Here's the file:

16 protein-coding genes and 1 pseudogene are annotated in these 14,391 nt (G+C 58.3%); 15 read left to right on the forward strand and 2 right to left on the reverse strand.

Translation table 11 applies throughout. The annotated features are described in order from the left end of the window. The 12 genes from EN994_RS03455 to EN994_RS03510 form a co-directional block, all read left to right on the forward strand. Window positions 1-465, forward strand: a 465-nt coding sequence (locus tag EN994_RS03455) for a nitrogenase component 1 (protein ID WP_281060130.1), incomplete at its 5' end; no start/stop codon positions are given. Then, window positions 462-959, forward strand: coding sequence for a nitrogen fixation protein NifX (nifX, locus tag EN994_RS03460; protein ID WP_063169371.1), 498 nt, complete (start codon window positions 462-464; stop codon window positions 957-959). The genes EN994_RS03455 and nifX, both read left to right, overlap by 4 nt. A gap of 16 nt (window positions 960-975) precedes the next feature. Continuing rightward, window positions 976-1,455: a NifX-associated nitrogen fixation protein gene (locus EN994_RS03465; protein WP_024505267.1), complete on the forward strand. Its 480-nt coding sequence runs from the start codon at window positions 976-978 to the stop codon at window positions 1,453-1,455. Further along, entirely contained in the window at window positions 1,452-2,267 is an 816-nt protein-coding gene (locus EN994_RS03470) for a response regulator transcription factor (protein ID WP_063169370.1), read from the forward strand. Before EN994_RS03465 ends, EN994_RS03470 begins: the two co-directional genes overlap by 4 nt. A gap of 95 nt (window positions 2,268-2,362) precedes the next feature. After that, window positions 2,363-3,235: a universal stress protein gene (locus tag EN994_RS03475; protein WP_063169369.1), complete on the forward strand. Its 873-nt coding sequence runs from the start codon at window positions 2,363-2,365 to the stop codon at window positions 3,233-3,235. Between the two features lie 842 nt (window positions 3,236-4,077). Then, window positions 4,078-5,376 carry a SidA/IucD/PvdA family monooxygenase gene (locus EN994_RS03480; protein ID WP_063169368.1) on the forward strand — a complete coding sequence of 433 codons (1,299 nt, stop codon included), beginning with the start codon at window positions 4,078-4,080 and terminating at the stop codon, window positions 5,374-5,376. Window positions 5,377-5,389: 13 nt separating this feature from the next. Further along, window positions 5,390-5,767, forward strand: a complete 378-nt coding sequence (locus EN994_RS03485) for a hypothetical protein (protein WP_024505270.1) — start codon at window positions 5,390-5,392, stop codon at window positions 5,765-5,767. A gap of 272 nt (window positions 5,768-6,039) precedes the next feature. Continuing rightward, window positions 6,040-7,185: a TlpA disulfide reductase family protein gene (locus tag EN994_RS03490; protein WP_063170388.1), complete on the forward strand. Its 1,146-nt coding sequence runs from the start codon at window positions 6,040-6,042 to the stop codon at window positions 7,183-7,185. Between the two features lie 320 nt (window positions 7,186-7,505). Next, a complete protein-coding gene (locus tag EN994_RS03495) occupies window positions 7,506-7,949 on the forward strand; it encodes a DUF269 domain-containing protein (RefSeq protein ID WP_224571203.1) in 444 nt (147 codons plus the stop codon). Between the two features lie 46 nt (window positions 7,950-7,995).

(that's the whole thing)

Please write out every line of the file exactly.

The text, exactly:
16 protein-coding genes and 1 pseudogene are annotated in these 14,391 nt (G+C 58.3%); 15 read left to right on the forward strand and 2 right to left on the reverse strand.

Translation table 11 applies throughout. The annotated features are described in order from the left end of the window. The 12 genes from EN994_RS03455 to EN994_RS03510 form a co-directional block, all read left to right on the forward strand. Window positions 1-465, forward strand: a 465-nt coding sequence (locus tag EN994_RS03455) for a nitrogenase component 1 (protein ID WP_281060130.1), incomplete at its 5' end; no start/stop codon positions are given. Then, window positions 462-959, forward strand: coding sequence for a nitrogen fixation protein NifX (nifX, locus tag EN994_RS03460; protein ID WP_063169371.1), 498 nt, complete (start codon window positions 462-464; stop codon window positions 957-959). The genes EN994_RS03455 and nifX, both read left to right, overlap by 4 nt. A gap of 16 nt (window positions 960-975) precedes the next feature. Continuing rightward, window positions 976-1,455: a NifX-associated nitrogen fixation protein gene (locus EN994_RS03465; protein WP_024505267.1), complete on the forward strand. Its 480-nt coding sequence runs from the start codon at window positions 976-978 to the stop codon at window positions 1,453-1,455. Further along, entirely contained in the window at window positions 1,452-2,267 is an 816-nt protein-coding gene (locus EN994_RS03470) for a response regulator transcription factor (protein ID WP_063169370.1), read from the forward strand. Before EN994_RS03465 ends, EN994_RS03470 begins: the two co-directional genes overlap by 4 nt. A gap of 95 nt (window positions 2,268-2,362) precedes the next feature. After that, window positions 2,363-3,235: a universal stress protein gene (locus tag EN994_RS03475; protein WP_063169369.1), complete on the forward strand. Its 873-nt coding sequence runs from the start codon at window positions 2,363-2,365 to the stop codon at window positions 3,233-3,235. Between the two features lie 842 nt (window positions 3,236-4,077). Then, window positions 4,078-5,376 carry a SidA/IucD/PvdA family monooxygenase gene (locus EN994_RS03480; protein ID WP_063169368.1) on the forward strand — a complete coding sequence of 433 codons (1,299 nt, stop codon included), beginning with the start codon at window positions 4,078-4,080 and terminating at the stop codon, window positions 5,374-5,376. Window positions 5,377-5,389: 13 nt separating this feature from the next. Further along, window positions 5,390-5,767, forward strand: a complete 378-nt coding sequence (locus EN994_RS03485) for a hypothetical protein (protein WP_024505270.1) — start codon at window positions 5,390-5,392, stop codon at window positions 5,765-5,767. A gap of 272 nt (window positions 5,768-6,039) precedes the next feature. Continuing rightward, window positions 6,040-7,185: a TlpA disulfide reductase family protein gene (locus tag EN994_RS03490; protein WP_063170388.1), complete on the forward strand. Its 1,146-nt coding sequence runs from the start codon at window positions 6,040-6,042 to the stop codon at window positions 7,183-7,185. Between the two features lie 320 nt (window positions 7,186-7,505). Next, a complete protein-coding gene (locus tag EN994_RS03495) occupies window positions 7,506-7,949 on the forward strand; it encodes a DUF269 domain-containing protein (RefSeq protein ID WP_224571203.1) in 444 nt (147 codons plus the stop codon). Between the two features lie 46 nt (window positions 7,950-7,995).